I can only speak for the iPhone and iPad. They have real GPS receivers and do not need cell reception to work. Without a cell signal to already know what part of the planet they are on, they will just take a little longer to initially lock onto the appropriate satellites. Once locked, it makes no difference.
With an iPad, you only get the GPS receiver, if you buy the version that has the 3G cell receiver. You do not need to activate 3G service for the GPS receiver to work, they just bundle the add-ons together.
I do not use either for primary navigation, but I do check them often and have used my iPad as a backup to a failed chartplotter. I cross check all navigation. Nothing is true, until two independent sources say its true. Typically, I use an electronic means as primary and my eyeballs as secondary. If I'm in familiar waters, I'm checking that land or nav aids are where the chartplotter says they are. If in unfamiliar waters, I am cross checking to a printed chartbook.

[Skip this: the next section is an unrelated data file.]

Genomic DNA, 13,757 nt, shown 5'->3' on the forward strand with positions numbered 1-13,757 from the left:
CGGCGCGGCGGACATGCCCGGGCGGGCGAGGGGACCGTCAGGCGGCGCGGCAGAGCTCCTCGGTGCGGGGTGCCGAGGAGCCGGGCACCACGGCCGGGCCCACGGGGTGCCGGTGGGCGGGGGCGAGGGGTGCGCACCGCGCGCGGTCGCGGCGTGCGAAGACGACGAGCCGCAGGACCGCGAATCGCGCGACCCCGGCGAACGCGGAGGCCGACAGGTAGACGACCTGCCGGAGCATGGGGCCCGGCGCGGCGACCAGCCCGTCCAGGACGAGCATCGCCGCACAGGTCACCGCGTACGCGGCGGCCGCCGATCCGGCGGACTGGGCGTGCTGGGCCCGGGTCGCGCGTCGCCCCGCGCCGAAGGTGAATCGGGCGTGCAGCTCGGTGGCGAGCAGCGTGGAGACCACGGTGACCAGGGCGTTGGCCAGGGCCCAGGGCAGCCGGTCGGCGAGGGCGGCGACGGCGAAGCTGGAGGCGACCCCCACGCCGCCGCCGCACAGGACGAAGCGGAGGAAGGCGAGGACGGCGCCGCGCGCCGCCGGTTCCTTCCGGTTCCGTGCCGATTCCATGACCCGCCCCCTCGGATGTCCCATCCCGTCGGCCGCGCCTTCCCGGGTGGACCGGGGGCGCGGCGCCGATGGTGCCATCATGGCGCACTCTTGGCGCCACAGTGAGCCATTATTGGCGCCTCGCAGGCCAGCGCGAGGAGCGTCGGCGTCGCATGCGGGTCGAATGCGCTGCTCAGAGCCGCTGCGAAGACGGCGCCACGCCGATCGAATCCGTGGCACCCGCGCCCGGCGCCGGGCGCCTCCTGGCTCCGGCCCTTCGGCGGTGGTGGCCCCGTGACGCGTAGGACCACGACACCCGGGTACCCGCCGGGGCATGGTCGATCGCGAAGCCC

Here's a little secret. When I go below to use the head, make something in the galley, or whatever and my wife has the helm, I often pop on Charts and Tides on my iPhone and keep an eye on where we're going. Don't tell her.